When people fear domestic violence or stalking, they can turn to the courts. The Missouri courts have the authority to issue an order of protection. Such orders limit the interactions that the person seeking the order can have with a person they claim has abused or stalked them.
Both those hoping to obtain an order of protection and those concerned about being subject to one need to learn more about the law. The person seeking the order of protection is the petitioner, while the person accused of misconduct is the respondent. Usually, petitioners have lived with or have a romantic relationship with the respondent. People can also seek an order of protection against a member of their family or a roommate.
What are the two types of orders?
When someone feels immediate fear for their safety, they can obtain a temporary order of protection. The courts call these ex parte orders of protection. So long as the judge agrees that there is an immediate risk of domestic violence or stalking, they can issue an order of protection the same day that someone files.
An ex parte order only has legal authority for 15 days. The petitioner can ask for a full order of protection during those 15 days for longer-lasting protection. A full order of protection usually retains its authority for somewhere between 180 days and a year. Cases involving minor children can lead to longer-lasting orders. The petitioner can potentially renew the order when it expires.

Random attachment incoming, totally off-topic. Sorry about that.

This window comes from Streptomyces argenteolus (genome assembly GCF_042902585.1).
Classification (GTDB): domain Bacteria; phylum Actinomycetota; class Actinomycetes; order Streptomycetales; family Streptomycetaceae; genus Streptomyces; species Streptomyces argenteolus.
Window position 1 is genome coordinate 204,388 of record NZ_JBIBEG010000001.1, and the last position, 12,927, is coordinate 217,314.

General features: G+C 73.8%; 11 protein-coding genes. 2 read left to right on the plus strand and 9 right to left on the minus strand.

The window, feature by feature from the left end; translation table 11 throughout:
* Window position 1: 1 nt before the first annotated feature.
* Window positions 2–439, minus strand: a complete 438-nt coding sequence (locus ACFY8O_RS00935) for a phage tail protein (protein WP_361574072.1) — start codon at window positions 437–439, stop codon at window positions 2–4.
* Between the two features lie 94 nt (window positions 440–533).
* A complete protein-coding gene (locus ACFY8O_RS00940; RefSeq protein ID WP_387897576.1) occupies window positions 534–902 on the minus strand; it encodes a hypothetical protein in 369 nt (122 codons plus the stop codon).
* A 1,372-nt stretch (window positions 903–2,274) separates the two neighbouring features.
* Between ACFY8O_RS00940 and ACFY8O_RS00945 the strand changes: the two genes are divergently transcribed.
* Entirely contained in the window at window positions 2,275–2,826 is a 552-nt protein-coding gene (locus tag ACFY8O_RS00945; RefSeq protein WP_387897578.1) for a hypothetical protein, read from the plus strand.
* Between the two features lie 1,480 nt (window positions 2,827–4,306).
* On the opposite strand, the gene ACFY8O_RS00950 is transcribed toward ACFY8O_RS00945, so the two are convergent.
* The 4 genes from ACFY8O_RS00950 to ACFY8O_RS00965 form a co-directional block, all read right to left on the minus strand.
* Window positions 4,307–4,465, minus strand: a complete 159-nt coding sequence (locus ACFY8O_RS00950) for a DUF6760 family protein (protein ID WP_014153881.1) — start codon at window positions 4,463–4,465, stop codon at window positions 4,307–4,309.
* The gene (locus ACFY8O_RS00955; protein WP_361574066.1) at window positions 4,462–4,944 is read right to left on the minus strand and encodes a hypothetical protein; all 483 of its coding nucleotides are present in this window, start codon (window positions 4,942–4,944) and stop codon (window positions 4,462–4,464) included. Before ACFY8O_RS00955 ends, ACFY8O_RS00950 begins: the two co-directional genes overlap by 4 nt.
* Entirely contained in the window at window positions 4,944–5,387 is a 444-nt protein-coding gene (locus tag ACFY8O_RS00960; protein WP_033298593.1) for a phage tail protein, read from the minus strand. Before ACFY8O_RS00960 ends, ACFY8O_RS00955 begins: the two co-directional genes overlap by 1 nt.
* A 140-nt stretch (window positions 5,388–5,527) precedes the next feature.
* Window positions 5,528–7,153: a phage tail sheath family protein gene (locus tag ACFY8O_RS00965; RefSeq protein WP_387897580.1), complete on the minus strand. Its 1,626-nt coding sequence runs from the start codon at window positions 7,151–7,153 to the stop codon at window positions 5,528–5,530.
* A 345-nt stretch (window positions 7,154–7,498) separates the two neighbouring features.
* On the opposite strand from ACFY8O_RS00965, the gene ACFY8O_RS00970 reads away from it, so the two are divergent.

Can a respondent defend themselves?
The respondent typically has no authority in an ex parte order scenario. The process occurs so quickly that they likely do not receive notification until after the courts grant the order. However, respondents can defend themselves in a hearing for a full order of protection. They can provide their own evidence to the courts in an attempt to convince a judge that an order of protection is not necessary.
What does an order of protection do?
An order of protection includes specific restrictions on the respondent’s behavior. Typically, they are not able to directly communicate with the petitioner. They cannot call them, send them letters or attempt to communicate with them online.
Orders of protection also typically prevent the respondent from showing up at someone’s home or place of work. They would need to leave any location where they encounter the petitioner. If someone intentionally violates an order of protection, the petitioner can call the police for enforcement. The police can arrest a respondent who violates an order of protection. That violation could potentially lead to an assortment of penalties.
Understanding the basics of Missouri orders of protection may help those seeking protection from abuse or stalking and those fighting unfounded accusations of misconduct.